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January 1, 1955

Surgery of the Adrenal Glands

JAMA. 1955;157(1):97. doi:10.1001/jama.1955.02950180099036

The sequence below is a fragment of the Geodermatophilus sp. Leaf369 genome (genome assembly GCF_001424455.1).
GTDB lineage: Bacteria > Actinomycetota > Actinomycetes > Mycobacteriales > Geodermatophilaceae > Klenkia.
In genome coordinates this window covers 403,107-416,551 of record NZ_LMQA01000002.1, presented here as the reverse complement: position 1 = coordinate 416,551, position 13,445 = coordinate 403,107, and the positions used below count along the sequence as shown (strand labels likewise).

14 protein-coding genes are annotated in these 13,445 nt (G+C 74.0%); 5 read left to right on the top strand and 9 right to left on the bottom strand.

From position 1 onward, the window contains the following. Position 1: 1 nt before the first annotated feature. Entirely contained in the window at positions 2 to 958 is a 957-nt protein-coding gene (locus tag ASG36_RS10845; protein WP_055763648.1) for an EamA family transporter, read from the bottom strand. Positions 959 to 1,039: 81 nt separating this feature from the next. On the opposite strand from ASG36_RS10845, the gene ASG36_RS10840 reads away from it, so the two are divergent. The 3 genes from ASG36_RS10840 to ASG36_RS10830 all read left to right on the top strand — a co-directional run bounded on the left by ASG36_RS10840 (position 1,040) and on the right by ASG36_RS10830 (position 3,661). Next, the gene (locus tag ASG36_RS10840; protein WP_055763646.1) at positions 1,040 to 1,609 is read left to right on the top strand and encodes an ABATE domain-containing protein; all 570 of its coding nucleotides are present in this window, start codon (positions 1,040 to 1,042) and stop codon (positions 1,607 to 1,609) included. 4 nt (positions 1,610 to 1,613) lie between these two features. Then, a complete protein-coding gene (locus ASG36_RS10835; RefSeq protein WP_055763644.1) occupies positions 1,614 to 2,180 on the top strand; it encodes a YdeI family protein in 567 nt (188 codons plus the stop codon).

Great advances have been made in the study of normal and abnormal adrenal glands in the last decade. Surgery of the human adrenals, which earlier was confined to the removal of neoplasms of the cortex and medulla, has been extended to total adrenalectomy to rid the organism of harmful functional activities in patients with Cushing's syndrome and certain metastatic cancers. Among the most important developments in adrenal surgery is the discovery of how to maintain life after adrenalectomy. This timely monograph is unable to cover adequately the mass of clinical and laboratory investigations related to these advances. The authors, however, have been able to present in an abbreviated form certain current concepts and developments of disease conditions caused by adrenal hyperfunction and neoplasm or those mediated through normal activity of these glands that can be cured or alleviated by surgical therapy. After a brief discussion of the embryology, anatomy, and

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